It’s very hierarchical in the Philippines, but I think I have learned a lot from working in Sweden when it comes to respecting employee times and breaks and we have really made the factory in the Philippines very Swedish.
I think my employees there are very happy with that, because we work shorter days, more vacations, flexible working hours and that makes them very, very efficient.
How important is a career to you?
It’s pretty nice to feel to be needed and to achieve something at the end of the day, so I think career is pretty important for the soul.
How is your husband involved with the family organization and how do you keep your marriage interesting?
My husband is pretty good in taking care of the kids when I remind him to. He will gladly change their diapers when asked and he loves to be part of their after school activities like jujitsu or football. We were better in booking a dinner date before, but we have been bad at it lately.
We are currently renovating the house, but we have been sneaking some golf rounds after dinner once a week. We try to travel to at least 1 place a year that we have never been to, so we look forward to that.
My husband tells everyone that I am in charge of our social calendar, so he asks me who we will meet and what activities we have planned for the week. I think it’s nice that he trusts that I will keep it balanced for the whole family.
We also try to go through the week’s schedule like who we will meet, which activities the kids have to go to and which days we can play golf.
You have 3 children, a job and a husband – do you find it easy to organize everything?
It’s not easy but it forces me to be organized and put everything in a schedule, which helps a lot.
Any tips on how to balance being a working mom and family life?
Take things into stride. If my kids want to be in my office because it’s 20 steps away from our home, just because they want to hang out with me, I let them. They should of course behave and not disturb but other than that, they are welcome. They end up being well behaved because they find new things in the office that keeps them busy anyway, plus I get to spend time with them.
If you have tried and it failed, dust yourself off and move on. Don’t dwell on the failures or mistakes because there are a lot more challenges ahead.
If I don’t manage with my deadline, I talk to the one I’m delivering to and try to work things out. People are nice enough to understand. You will be surprised that humans are naturally nice as long as you explain why you need their something from them.
Do you have a good support system in Sweden?
Yes, the daycare system is awesome! It really gives moms a lot of time to be able to achieve a lot of things during the day. And knowing that the kids are having a blast in school, I don’t feel guilty when I leave them and I think that takes a lot off the load from a parent.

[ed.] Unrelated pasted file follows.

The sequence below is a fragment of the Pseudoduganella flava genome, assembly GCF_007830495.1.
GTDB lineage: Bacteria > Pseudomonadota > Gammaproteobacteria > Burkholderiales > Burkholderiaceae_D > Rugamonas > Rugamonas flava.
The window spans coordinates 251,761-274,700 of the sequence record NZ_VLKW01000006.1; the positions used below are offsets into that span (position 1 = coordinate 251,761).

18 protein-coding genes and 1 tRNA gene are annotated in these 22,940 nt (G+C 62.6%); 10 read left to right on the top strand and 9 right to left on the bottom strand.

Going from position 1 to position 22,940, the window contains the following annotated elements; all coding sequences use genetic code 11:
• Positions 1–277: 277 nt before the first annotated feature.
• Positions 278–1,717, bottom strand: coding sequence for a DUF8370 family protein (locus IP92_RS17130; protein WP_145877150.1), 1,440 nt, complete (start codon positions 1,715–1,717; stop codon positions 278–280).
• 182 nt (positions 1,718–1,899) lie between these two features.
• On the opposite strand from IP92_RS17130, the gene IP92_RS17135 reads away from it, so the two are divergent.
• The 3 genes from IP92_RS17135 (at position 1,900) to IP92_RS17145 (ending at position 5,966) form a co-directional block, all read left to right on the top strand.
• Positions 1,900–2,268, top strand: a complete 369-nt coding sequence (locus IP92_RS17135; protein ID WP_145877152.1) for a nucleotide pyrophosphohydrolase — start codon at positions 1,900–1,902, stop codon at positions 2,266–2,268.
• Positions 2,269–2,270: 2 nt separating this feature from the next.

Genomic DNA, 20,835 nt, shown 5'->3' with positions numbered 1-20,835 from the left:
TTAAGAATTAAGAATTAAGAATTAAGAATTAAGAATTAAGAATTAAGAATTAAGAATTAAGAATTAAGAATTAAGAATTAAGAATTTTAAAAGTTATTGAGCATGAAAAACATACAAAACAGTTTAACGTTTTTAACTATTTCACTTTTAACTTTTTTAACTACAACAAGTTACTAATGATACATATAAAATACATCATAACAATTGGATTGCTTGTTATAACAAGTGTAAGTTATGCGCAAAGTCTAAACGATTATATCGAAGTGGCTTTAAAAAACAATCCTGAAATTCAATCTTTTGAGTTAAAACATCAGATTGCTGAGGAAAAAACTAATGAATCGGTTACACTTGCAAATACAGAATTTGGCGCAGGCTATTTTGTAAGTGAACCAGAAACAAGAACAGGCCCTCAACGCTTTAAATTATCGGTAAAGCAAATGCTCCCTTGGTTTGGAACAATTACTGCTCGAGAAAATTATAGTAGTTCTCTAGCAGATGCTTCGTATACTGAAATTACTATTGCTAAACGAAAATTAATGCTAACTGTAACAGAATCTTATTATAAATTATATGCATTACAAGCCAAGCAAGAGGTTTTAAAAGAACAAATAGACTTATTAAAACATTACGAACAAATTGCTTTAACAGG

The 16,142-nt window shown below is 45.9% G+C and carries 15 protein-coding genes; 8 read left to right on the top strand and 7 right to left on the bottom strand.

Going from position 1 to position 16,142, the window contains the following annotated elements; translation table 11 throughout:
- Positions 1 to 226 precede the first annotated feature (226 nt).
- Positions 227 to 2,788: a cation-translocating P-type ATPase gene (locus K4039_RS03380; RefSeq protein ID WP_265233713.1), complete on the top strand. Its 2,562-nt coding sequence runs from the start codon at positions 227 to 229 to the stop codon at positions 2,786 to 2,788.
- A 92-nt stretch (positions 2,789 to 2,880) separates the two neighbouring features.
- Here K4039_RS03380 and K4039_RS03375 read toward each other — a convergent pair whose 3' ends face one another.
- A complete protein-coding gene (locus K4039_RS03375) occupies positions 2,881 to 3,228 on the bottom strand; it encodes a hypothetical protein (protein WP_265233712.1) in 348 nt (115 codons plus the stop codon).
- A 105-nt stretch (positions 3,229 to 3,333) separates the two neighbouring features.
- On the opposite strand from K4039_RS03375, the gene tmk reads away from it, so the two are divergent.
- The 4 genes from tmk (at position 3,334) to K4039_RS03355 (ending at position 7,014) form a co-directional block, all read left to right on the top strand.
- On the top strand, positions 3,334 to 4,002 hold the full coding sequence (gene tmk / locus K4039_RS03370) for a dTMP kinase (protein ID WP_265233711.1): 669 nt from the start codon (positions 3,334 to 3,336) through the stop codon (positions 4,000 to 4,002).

I have also an au-pair who helps out at home. This gives me more time to hang out with the kids after work or going out and having a short round of golf or dinner with my husband.
Do you personally find it difficult being a mom of three and having a career?
Yes, but I am lucky to have a very flexible work situation and I think it’s nice to also have some of those work hours in my day to think of something else aside from what to cook for the evening.
Is there anything you would change to make things easier for women in the business world?
I would encourage that they get a flexible working schedule. I implement this in my own factory in the Philippines. I allow moms to bring home their work, so they can spend time with their families and continue working when the kids have settled down. I also make very short work days for my employees, which I think forces them to work more efficiently and gives them more time to spend with their families. By doing this, their loyalty increases and they are more focused in doing a good job for me.
Women are natural organizers and we just need to encourage and give them guidance on how to make things as efficient as possible, and that makes a whole world of difference for women to easily increase in ranks in the business world.
Where do you find inspiration for your jewelry and gift products?
I find it everywhere from nature and funny things that people say, and the office we are sitting at is very inspirational, so it’s not hard to be creative. I also travel to get inspired.
When you look at your own children, what do you want to teach them for life?
I want them to have a great childhood. This is the foundation of what they will be when they get older. I want them to be good persons. We are all born good in our hearts, but as we grow older, the lines between good and evil become blurred.
If they can go back and are confident that they don’t need to be evil to achieve something and not cheat their way into getting what they want, then I will be so happy and proud.
What is the best piece of advice you ever got?
KISS: Keep it Simple, Stupid. Life shouldn’t be complicated or at least we shouldn’t complicate it more than it already is.